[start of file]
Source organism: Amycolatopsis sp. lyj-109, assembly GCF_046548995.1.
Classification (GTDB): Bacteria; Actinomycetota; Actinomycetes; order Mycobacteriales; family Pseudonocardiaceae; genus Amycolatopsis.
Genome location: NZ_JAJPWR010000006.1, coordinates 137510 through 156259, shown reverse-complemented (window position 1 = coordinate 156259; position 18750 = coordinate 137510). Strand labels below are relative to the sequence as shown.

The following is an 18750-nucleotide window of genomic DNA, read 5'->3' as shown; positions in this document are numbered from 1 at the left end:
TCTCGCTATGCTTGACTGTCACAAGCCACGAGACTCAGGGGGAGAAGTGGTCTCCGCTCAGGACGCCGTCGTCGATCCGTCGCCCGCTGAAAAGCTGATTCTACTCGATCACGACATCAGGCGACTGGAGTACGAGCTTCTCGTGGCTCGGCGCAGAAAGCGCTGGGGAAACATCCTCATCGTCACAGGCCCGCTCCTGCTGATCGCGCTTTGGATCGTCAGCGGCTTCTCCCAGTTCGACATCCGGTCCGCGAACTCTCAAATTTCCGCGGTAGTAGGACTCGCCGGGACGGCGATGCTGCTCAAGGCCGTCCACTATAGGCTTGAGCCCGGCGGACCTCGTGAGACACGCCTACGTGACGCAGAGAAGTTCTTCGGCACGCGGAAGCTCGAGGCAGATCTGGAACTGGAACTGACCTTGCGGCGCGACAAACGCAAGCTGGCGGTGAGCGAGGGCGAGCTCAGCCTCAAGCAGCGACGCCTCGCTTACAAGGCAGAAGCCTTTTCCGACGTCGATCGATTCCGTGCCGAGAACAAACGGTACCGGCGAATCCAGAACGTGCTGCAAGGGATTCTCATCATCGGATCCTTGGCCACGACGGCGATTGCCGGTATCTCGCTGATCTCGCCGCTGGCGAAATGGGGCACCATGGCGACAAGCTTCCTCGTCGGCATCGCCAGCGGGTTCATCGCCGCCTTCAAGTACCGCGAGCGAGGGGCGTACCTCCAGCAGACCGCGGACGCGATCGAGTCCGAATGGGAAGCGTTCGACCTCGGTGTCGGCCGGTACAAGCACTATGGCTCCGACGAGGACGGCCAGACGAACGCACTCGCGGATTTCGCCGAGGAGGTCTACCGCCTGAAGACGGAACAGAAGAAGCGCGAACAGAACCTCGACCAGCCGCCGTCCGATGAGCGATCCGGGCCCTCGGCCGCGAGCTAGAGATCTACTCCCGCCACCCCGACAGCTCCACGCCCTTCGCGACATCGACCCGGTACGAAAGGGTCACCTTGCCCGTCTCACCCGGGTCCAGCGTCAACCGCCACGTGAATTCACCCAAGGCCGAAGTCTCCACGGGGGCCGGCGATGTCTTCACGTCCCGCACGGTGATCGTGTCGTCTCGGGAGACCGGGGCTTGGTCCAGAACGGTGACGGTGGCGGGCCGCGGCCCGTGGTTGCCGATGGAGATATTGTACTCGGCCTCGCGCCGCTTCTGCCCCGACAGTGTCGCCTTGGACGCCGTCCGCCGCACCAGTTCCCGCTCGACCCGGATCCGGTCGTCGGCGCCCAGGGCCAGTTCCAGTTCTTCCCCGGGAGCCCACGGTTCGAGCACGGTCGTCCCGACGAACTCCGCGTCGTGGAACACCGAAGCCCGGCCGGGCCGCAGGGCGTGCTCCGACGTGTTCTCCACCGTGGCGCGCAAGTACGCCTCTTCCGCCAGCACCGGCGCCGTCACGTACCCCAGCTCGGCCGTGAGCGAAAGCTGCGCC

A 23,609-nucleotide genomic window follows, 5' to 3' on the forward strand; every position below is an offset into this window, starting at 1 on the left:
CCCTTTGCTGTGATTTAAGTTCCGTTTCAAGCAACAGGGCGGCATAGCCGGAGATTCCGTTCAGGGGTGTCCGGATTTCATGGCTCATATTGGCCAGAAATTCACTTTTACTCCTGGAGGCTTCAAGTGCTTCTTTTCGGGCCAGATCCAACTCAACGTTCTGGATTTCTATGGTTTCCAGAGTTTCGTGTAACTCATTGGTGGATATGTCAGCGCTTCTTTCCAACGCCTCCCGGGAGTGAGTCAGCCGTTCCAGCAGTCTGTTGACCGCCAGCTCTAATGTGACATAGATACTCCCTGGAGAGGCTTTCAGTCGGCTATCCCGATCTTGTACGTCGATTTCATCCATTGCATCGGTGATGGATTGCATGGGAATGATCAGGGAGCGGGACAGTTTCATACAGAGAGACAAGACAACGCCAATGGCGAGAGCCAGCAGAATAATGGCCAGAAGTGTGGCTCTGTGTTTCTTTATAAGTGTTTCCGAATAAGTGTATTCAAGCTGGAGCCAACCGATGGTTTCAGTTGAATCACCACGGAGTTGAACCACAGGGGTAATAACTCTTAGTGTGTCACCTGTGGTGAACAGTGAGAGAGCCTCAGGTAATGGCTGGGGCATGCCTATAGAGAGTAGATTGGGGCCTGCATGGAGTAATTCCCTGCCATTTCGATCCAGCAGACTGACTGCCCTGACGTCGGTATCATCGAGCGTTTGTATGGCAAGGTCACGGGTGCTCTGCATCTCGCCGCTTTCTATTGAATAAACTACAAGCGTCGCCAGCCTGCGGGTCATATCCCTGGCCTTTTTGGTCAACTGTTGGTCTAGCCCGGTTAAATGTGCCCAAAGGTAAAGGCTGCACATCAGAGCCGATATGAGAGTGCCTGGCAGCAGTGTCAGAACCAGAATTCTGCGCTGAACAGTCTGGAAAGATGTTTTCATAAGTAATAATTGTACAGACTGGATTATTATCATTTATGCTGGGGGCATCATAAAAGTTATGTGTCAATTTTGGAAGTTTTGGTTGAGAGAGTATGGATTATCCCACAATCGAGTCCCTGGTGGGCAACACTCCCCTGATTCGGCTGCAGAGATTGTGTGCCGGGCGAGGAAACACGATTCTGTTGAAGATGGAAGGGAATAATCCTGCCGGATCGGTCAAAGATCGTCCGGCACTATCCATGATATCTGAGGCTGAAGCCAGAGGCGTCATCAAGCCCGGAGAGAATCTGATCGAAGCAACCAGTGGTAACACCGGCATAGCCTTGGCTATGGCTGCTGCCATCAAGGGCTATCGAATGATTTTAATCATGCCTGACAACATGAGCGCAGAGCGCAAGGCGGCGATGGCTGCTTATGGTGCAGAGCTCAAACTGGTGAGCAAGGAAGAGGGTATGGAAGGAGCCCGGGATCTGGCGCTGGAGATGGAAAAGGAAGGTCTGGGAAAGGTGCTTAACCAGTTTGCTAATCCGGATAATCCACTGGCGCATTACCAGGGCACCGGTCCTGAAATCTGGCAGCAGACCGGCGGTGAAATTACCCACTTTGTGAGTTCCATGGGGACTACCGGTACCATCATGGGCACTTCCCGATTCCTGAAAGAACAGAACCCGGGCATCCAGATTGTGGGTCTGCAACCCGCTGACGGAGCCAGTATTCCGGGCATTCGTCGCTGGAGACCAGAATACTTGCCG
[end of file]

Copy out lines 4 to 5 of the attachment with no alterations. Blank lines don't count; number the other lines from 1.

The following is an 18750-nucleotide window of genomic DNA, read 5'->3' as shown; positions in this document are numbered from 1 at the left end:
TCTCGCTATGCTTGACTGTCACAAGCCACGAGACTCAGGGGGAGAAGTGGTCTCCGCTCAGGACGCCGTCGTCGATCCGTCGCCCGCTGAAAAGCTGATTCTACTCGATCACGACATCAGGCGACTGGAGTACGAGCTTCTCGTGGCTCGGCGCAGAAAGCGCTGGGGAAACATCCTCATCGTCACAGGCCCGCTCCTGCTGATCGCGCTTTGGATCGTCAGCGGCTTCTCCCAGTTCGACATCCGGTCCGCGAACTCTCAAATTTCCGCGGTAGTAGGACTCGCCGGGACGGCGATGCTGCTCAAGGCCGTCCACTATAGGCTTGAGCCCGGCGGACCTCGTGAGACACGCCTACGTGACGCAGAGAAGTTCTTCGGCACGCGGAAGCTCGAGGCAGATCTGGAACTGGAACTGACCTTGCGGCGCGACAAACGCAAGCTGGCGGTGAGCGAGGGCGAGCTCAGCCTCAAGCAGCGACGCCTCGCTTACAAGGCAGAAGCCTTTTCCGACGTCGATCGATTCCGTGCCGAGAACAAACGGTACCGGCGAATCCAGAACGTGCTGCAAGGGATTCTCATCATCGGATCCTTGGCCACGACGGCGATTGCCGGTATCTCGCTGATCTCGCCGCTGGCGAAATGGGGCACCATGGCGACAAGCTTCCTCGTCGGCATCGCCAGCGGGTTCATCGCCGCCTTCAAGTACCGCGAGCGAGGGGCGTACCTCCAGCAGACCGCGGACGCGATCGAGTCCGAATGGGAAGCGTTCGACCTCGGTGTCGGCCGGTACAAGCACTATGGCTCCGACGAGGACGGCCAGACGAACGCACTCGCGGATTTCGCCGAGGAGGTCTACCGCCTGAAGACGGAACAGAAGAAGCGCGAACAGAACCTCGACCAGCCGCCGTCCGATGAGCGATCCGGGCCCTCGGCCGCGAGCTAGAGATCTACTCCCGCCACCCCGACAGCTCCACGCCCTTCGCGACATCGACCCGGTACGAAAGGGTCACCTTGCCCGTCTCACCCGGGTCCAGCGTCAACCGCCACGTGAATTCACCCAAGGCCGAAGTCTCCACGGGGGCCGGCGATGTCTTCACGTCCCGCACGGTGATCGTGTCGTCTCGGGAGACCGGGGCTTGGTCCAGAACGGTGACGGTGGCGGGCCGCGGCCCGTGGTTGCCGATGGAGATATTGTACTCGGCCTCGCGCCGCTTCTGCCCCGACAGTGTCGCCTTGGACGCCGTCCGCCGCACCAGTTCCCGCTCGACCCGGATCCGGTCGTCGGCGCCCAGGGCCAGTTCCAGTTCTTCCCCGGGAGCCCACGGTTCGAGCACGGTCGTCCCGACGAACTCCGCGTCGTGGAACACCGAAGCCCGGCCGGGCCGCAGGGCGTGCTCCGACGTGTTCTCCACCGTGGCGCGCAAGTACGCCTCTTCCGCCAGCACCGGCGCCGTCACGTACCCCAGCTCGGCCGTGAGCGAAAGCTGCGCC